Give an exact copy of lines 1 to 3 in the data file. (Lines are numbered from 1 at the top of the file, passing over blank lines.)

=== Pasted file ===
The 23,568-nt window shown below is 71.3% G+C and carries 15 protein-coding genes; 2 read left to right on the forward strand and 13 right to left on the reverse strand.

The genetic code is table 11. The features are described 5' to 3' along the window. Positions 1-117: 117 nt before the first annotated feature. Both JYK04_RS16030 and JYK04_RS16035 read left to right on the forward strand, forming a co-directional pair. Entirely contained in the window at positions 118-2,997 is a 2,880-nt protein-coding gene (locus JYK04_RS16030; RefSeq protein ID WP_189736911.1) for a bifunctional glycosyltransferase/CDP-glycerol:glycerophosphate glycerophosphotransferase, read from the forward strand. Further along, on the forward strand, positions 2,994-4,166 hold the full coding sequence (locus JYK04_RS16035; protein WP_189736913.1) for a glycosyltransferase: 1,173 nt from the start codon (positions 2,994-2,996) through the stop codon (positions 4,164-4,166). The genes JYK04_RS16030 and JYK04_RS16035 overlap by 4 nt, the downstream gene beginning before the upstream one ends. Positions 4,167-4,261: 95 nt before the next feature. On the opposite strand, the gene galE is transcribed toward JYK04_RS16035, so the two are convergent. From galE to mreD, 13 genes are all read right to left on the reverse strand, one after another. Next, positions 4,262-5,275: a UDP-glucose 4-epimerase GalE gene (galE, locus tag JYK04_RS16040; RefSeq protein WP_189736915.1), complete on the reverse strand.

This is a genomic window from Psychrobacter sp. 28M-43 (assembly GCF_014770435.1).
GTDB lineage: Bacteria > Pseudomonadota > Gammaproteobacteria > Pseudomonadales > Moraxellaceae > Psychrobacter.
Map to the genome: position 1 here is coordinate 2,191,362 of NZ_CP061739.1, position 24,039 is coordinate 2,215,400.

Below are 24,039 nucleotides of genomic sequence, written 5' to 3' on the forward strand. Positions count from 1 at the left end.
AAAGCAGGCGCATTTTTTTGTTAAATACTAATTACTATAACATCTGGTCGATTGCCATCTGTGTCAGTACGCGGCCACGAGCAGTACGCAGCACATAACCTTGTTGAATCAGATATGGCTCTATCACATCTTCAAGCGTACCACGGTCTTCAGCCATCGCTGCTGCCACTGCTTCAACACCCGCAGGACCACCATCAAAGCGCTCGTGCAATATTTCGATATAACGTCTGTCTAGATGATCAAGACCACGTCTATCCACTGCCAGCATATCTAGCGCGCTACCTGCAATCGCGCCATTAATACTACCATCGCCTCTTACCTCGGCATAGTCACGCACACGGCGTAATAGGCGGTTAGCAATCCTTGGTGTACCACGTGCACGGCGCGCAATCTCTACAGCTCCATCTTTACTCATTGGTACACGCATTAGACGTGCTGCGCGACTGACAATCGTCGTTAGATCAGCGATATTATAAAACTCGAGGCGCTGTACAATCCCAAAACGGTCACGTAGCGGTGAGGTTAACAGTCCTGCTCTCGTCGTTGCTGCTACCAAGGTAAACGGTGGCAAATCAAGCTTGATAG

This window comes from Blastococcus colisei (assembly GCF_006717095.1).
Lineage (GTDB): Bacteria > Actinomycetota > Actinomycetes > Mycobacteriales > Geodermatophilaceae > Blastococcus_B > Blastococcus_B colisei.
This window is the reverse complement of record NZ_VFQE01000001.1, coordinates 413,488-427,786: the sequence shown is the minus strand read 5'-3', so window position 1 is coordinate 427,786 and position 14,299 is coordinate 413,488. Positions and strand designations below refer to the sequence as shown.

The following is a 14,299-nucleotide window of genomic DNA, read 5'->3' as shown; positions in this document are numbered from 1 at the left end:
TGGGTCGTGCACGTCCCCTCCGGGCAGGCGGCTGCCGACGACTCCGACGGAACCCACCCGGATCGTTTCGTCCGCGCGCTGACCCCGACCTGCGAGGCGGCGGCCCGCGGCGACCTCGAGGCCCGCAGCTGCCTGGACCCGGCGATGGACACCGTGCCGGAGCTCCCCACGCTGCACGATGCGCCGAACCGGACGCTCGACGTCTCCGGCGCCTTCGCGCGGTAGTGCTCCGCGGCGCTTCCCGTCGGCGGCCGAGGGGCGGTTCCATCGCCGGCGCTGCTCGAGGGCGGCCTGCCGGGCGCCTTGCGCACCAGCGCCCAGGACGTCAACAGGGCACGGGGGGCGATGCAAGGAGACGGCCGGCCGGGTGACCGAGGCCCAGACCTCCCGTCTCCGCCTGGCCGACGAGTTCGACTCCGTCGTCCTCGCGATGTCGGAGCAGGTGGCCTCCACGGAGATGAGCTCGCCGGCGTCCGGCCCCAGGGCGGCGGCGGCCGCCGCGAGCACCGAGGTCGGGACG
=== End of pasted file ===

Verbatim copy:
The 23,568-nt window shown below is 71.3% G+C and carries 15 protein-coding genes; 2 read left to right on the forward strand and 13 right to left on the reverse strand.

The genetic code is table 11. The features are described 5' to 3' along the window. Positions 1-117: 117 nt before the first annotated feature. Both JYK04_RS16030 and JYK04_RS16035 read left to right on the forward strand, forming a co-directional pair. Entirely contained in the window at positions 118-2,997 is a 2,880-nt protein-coding gene (locus JYK04_RS16030; RefSeq protein ID WP_189736911.1) for a bifunctional glycosyltransferase/CDP-glycerol:glycerophosphate glycerophosphotransferase, read from the forward strand. Further along, on the forward strand, positions 2,994-4,166 hold the full coding sequence (locus JYK04_RS16035; protein WP_189736913.1) for a glycosyltransferase: 1,173 nt from the start codon (positions 2,994-2,996) through the stop codon (positions 4,164-4,166). The genes JYK04_RS16030 and JYK04_RS16035 overlap by 4 nt, the downstream gene beginning before the upstream one ends. Positions 4,167-4,261: 95 nt before the next feature. On the opposite strand, the gene galE is transcribed toward JYK04_RS16035, so the two are convergent. From galE to mreD, 13 genes are all read right to left on the reverse strand, one after another. Next, positions 4,262-5,275: a UDP-glucose 4-epimerase GalE gene (galE, locus tag JYK04_RS16040; RefSeq protein WP_189736915.1), complete on the reverse strand.

This is a genomic window from Psychrobacter sp. 28M-43 (assembly GCF_014770435.1).